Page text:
• Streaks: The habit tracker app also added an Add to Siri option that will allow users to record custom phrases to complete their tasks.
  • PCalc: will let you record voice commands for any common activity in the app, like converting currencies, setting the clipboard, opening conversions, and more.

Other apps with shortcuts are Sky Guide, Things, Carrot Weather, The Weather Channel, City Mapper, Google News and TripIt.

Jobs to be done… by me?

Even though I was quite disappointed with Apple’s stance on voice during their special event, I’m watching closely their moves. Bringing Brian Roemmele’s thoughts on Shortcuts as powerful kernels for Siri, made by the developers themselves, as a way to have this concept of jobs to be done. What concerns me though with this approach, is that there is so much cognitive load that we can handle in any given moment. The fact that I have to set all of this, and then remember what shortcut I use for the playlist and which to open my cards on Trello put the load on me as the consumer and not in the machine.

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Hands-free call from Alexa with Skype

This week Skype announced their excitement to bring Skype to Alexa. Using only your voice, users can make outgoing Skype voice and video calls, accept incoming Skype calls, and even make SkypeOut calls to most phone numbers around the world. Sample phrases are “Lexi, call Jimmy on Skype,” or if Jimmy is calling you on Skype, say, “Lexi, answer.”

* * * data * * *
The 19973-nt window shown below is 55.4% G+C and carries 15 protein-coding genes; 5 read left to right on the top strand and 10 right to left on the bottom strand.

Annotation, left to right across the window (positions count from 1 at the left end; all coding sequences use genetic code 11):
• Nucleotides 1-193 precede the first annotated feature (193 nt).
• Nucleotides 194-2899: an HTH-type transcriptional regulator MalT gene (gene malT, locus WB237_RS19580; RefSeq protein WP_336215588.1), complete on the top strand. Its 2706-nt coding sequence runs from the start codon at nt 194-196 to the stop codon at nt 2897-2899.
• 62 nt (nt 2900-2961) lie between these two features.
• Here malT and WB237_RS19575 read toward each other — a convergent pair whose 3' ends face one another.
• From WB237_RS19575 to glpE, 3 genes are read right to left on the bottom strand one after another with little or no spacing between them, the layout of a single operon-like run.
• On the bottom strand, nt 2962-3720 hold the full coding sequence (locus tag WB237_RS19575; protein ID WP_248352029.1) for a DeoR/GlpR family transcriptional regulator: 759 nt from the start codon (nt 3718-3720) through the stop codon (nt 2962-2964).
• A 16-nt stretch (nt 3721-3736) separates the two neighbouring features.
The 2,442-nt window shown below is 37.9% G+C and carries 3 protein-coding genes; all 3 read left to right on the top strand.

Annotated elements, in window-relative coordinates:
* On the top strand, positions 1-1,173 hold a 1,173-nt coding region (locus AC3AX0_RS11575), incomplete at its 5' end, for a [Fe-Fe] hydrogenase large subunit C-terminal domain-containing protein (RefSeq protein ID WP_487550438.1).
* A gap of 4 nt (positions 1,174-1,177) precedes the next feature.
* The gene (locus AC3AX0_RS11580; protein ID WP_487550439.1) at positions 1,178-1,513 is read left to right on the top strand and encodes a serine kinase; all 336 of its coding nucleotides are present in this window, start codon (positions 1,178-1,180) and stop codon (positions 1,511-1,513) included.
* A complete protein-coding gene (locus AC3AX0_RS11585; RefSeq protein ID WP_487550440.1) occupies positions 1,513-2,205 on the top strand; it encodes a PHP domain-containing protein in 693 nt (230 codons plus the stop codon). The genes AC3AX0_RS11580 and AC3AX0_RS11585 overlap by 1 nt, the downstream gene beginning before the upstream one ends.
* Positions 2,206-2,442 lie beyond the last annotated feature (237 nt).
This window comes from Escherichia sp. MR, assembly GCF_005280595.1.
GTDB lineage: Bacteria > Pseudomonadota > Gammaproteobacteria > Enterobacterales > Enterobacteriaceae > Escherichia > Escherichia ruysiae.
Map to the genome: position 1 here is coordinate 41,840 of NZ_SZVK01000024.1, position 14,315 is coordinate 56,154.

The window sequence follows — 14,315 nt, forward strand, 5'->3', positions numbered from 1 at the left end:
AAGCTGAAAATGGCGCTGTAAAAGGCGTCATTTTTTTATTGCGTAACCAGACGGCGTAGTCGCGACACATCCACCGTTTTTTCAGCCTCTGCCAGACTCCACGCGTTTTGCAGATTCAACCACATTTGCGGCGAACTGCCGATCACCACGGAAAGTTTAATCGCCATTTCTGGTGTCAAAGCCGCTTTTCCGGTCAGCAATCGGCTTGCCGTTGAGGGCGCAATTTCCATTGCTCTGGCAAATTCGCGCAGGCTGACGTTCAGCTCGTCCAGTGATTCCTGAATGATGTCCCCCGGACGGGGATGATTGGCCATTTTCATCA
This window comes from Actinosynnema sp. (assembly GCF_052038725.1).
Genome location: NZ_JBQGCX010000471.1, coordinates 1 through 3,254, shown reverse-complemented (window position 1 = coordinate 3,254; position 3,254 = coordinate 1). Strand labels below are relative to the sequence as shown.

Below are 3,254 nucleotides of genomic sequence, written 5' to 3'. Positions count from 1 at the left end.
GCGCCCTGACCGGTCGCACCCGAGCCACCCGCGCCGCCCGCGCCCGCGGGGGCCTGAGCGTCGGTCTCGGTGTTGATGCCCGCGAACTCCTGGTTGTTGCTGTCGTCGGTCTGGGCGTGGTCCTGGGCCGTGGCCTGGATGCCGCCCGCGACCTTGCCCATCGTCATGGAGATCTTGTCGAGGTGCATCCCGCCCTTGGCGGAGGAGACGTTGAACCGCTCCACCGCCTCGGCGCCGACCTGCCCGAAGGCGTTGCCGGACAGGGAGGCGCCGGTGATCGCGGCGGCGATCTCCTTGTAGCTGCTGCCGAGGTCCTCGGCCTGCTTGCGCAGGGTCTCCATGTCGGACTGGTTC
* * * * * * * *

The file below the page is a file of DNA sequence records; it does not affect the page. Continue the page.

VentureBeat reported on the collaboration that

Adding support for an app with hundreds of millions of users, that happens to be one of the oldest and best-known ways to make video calls, is an awful lot better than starting from zero.

This is part of the collaboration between Microsoft and Amazon in a very smart play. The companies previously released Cortana and Alexa integration, their respective smart assistants and Xbox integration.

I can’t stress enough how genius Amazon (and Microsoft are both playing here with voice). I’m not sure how long this friendship is going to last but is certainly a win win for consumers. I have never make calls through Alexa but frequently use Skype, now I can do it outside my phone or computer, it doesn’t sound like much, but if you are having long calls, as I often have with my cofounder, it’s good to be able to focus on your work in the computer while handling the call by voice.

Amazon bets on more Alexa powered devices